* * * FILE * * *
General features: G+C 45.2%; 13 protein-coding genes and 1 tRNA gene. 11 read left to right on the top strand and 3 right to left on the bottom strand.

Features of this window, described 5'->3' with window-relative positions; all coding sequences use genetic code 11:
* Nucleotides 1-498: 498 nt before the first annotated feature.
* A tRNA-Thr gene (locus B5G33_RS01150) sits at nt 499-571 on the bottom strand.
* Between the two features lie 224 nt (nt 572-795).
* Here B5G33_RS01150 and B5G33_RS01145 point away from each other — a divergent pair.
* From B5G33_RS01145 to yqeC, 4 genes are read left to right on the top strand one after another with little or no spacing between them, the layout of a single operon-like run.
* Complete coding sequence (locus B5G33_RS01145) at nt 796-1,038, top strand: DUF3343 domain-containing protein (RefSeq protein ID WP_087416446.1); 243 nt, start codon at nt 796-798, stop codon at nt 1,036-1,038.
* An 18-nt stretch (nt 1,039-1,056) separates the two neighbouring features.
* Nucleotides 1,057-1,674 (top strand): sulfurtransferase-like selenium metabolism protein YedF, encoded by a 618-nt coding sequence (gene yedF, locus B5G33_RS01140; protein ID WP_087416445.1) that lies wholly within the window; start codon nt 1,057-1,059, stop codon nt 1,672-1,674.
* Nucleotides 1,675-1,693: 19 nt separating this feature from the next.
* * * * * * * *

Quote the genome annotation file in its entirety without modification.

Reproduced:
General features: G+C 45.2%; 13 protein-coding genes and 1 tRNA gene. 11 read left to right on the top strand and 3 right to left on the bottom strand.

Features of this window, described 5'->3' with window-relative positions; all coding sequences use genetic code 11:
* Nucleotides 1-498: 498 nt before the first annotated feature.
* A tRNA-Thr gene (locus B5G33_RS01150) sits at nt 499-571 on the bottom strand.
* Between the two features lie 224 nt (nt 572-795).
* Here B5G33_RS01150 and B5G33_RS01145 point away from each other — a divergent pair.
* From B5G33_RS01145 to yqeC, 4 genes are read left to right on the top strand one after another with little or no spacing between them, the layout of a single operon-like run.
* Complete coding sequence (locus B5G33_RS01145) at nt 796-1,038, top strand: DUF3343 domain-containing protein (RefSeq protein ID WP_087416446.1); 243 nt, start codon at nt 796-798, stop codon at nt 1,036-1,038.
* An 18-nt stretch (nt 1,039-1,056) separates the two neighbouring features.
* Nucleotides 1,057-1,674 (top strand): sulfurtransferase-like selenium metabolism protein YedF, encoded by a 618-nt coding sequence (gene yedF, locus B5G33_RS01140; protein ID WP_087416445.1) that lies wholly within the window; start codon nt 1,057-1,059, stop codon nt 1,672-1,674.
* Nucleotides 1,675-1,693: 19 nt separating this feature from the next.